The World Today for June 17, 2021
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Iran and world leaders hope to revive the 2015 nuclear accords before Iranian voters elect a new president on June 18.
The accord would impose limits on Iran’s nuclear program while lifting international sanctions that have battered the Iranian economy where inflation and unemployment are high. Incumbent President Hassan Rouhani, a moderate and reformer, helped design the agreement. But a hardliner, Chief Justice Ebrahim Raisi, is expected to succeed him, reported Al Jazeera.
Securing the nuclear deal now could improve its chances of sticking under Raisi, an ultra-conservative cleric and close ally of Supreme Leader Ayatollah Ali Khamenei. He has already signaled that he would likely not touch the agreement.
Raisi has a track record that illustrates how he might run the country, France24 reported. In Mashhad, a city where he wielded religious authority, he banned musical concerts. Recently, in the country’s judicial system, he has prosecuted his – and Khamenei’s – political enemies on corruption charges. In the 1980s, he oversaw political, or “revolutionary,” trials that led to hundreds of executions.
Controversy is also dogging Raisi, however.
Iranian election authorities can vet presidential candidates based on “age, piety and experience,” factors that “give the council wide leeway,” the Guardian wrote. The officials banned most moderates and reformist candidates from running in the election, paving the way for the Ayatollah’s man to win.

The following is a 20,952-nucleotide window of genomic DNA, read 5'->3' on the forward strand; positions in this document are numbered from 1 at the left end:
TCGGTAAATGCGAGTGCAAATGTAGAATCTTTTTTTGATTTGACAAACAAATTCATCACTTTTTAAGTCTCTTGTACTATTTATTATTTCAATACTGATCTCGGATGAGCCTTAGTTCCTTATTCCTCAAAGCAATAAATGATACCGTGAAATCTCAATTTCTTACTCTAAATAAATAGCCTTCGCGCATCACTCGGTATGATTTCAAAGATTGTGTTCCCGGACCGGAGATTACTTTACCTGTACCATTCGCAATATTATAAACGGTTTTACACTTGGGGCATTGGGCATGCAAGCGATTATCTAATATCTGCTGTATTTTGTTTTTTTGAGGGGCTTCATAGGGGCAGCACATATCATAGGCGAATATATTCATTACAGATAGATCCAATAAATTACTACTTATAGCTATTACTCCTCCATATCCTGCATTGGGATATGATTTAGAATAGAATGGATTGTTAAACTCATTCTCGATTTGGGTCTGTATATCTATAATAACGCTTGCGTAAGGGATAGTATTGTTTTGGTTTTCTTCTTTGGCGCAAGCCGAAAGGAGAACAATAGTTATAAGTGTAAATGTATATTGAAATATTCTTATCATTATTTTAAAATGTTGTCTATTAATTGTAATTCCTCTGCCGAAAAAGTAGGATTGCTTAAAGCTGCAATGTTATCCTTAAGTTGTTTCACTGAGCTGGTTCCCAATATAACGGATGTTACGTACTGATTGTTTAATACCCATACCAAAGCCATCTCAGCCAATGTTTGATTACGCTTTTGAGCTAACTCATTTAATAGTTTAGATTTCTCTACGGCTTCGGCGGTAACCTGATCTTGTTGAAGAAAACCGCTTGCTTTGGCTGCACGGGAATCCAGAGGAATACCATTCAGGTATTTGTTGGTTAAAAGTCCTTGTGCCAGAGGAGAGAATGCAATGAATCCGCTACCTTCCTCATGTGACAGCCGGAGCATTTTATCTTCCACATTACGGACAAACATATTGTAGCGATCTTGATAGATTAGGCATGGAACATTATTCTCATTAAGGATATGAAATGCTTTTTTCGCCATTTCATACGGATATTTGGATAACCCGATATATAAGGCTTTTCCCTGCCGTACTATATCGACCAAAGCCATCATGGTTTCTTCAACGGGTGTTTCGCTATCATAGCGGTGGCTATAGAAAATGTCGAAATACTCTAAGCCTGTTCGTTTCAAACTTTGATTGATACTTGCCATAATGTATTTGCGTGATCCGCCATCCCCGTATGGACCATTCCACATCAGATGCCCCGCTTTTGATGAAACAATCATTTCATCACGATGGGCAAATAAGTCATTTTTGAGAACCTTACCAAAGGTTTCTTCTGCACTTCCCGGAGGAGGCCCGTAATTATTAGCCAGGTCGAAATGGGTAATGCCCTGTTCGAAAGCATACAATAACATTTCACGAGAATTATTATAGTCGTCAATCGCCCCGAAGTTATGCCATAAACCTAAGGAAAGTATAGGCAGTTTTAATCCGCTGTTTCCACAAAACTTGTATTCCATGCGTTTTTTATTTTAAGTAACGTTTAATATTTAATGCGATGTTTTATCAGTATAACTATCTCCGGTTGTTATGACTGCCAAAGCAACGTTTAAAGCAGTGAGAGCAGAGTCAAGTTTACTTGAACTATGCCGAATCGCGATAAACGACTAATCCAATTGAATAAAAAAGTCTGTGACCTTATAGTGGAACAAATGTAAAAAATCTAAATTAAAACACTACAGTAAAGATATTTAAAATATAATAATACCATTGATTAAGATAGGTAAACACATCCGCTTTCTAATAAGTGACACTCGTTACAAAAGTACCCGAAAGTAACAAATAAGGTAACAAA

Human rights activists cried foul. “We are witnessing an unabashed attack on any semblance of republican principles in favor of the absolute power of the supreme leader,” Stanford University Iran expert Abbas Milani told the New York Times.
Khamenei endorsed the council’s decision but then later, after public outrage, said the banned candidates were “wronged.” The council did not overturn its decision, though.
The absence of candidates that appeal to the significant reformist chunk of the electorate might be one reason why voter apathy is so high. Turnout is expected to plunge to a record low, Al-Monitor reported.
The candidates clashed in a recent televised debate. Candidate Mohsen Rezaee, the former chief of the Revolutionary Guards, suggested that he would jail moderate candidate Abdolnaser Hemmati, the former central bank chief, for ruining the country’s economy, for example, reported Reuters.
The tensions could reflect how Iran’s political class as a whole has lost legitimacy in recent years, the BBC wrote. The government has cracked down on political protests, arrested activists, executed political prisoners, mistakenly shot down a Ukrainian commercial airliner and, last year, failed to protect the leader of the Revolutionary Guards, Qassem Soleimani, from US assassination.
Iranian hardliners need to ask themselves whether more of the same will be good for their country. Many voters already know that answer.
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